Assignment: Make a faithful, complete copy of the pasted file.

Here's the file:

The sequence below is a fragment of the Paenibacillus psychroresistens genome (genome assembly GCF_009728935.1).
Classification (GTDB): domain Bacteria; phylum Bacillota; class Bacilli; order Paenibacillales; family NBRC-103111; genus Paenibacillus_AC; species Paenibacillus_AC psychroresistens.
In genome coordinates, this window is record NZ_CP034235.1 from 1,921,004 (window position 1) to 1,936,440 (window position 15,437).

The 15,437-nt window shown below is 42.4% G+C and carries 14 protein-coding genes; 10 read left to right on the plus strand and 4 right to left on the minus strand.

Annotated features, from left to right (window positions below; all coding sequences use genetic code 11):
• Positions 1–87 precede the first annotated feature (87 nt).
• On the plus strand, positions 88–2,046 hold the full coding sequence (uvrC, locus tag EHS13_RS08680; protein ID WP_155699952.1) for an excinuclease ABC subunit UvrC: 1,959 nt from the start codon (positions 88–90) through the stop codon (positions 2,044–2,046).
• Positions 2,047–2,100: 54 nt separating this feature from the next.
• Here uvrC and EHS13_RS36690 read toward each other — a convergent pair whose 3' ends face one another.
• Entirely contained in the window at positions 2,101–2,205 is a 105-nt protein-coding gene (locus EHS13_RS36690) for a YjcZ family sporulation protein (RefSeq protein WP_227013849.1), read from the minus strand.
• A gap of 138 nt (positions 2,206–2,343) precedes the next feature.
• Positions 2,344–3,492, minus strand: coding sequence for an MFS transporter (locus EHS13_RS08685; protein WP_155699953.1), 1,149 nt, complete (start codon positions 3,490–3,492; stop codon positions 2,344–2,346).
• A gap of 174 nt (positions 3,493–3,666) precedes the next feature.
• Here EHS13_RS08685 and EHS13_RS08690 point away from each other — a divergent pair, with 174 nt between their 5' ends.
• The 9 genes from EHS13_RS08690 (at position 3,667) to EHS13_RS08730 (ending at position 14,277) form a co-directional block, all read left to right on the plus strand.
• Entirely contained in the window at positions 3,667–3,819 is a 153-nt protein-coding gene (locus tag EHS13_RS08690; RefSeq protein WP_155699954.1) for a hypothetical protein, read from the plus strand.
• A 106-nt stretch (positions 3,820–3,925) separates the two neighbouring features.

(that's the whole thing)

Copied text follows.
The sequence below is a fragment of the Paenibacillus psychroresistens genome (genome assembly GCF_009728935.1).
Classification (GTDB): domain Bacteria; phylum Bacillota; class Bacilli; order Paenibacillales; family NBRC-103111; genus Paenibacillus_AC; species Paenibacillus_AC psychroresistens.
In genome coordinates, this window is record NZ_CP034235.1 from 1,921,004 (window position 1) to 1,936,440 (window position 15,437).

The 15,437-nt window shown below is 42.4% G+C and carries 14 protein-coding genes; 10 read left to right on the plus strand and 4 right to left on the minus strand.

Annotated features, from left to right (window positions below; all coding sequences use genetic code 11):
• Positions 1–87 precede the first annotated feature (87 nt).
• On the plus strand, positions 88–2,046 hold the full coding sequence (uvrC, locus tag EHS13_RS08680; protein ID WP_155699952.1) for an excinuclease ABC subunit UvrC: 1,959 nt from the start codon (positions 88–90) through the stop codon (positions 2,044–2,046).
• Positions 2,047–2,100: 54 nt separating this feature from the next.
• Here uvrC and EHS13_RS36690 read toward each other — a convergent pair whose 3' ends face one another.
• Entirely contained in the window at positions 2,101–2,205 is a 105-nt protein-coding gene (locus EHS13_RS36690) for a YjcZ family sporulation protein (RefSeq protein WP_227013849.1), read from the minus strand.
• A gap of 138 nt (positions 2,206–2,343) precedes the next feature.
• Positions 2,344–3,492, minus strand: coding sequence for an MFS transporter (locus EHS13_RS08685; protein WP_155699953.1), 1,149 nt, complete (start codon positions 3,490–3,492; stop codon positions 2,344–2,346).
• A gap of 174 nt (positions 3,493–3,666) precedes the next feature.
• Here EHS13_RS08685 and EHS13_RS08690 point away from each other — a divergent pair, with 174 nt between their 5' ends.
• The 9 genes from EHS13_RS08690 (at position 3,667) to EHS13_RS08730 (ending at position 14,277) form a co-directional block, all read left to right on the plus strand.
• Entirely contained in the window at positions 3,667–3,819 is a 153-nt protein-coding gene (locus tag EHS13_RS08690; RefSeq protein WP_155699954.1) for a hypothetical protein, read from the plus strand.
• A 106-nt stretch (positions 3,820–3,925) separates the two neighbouring features.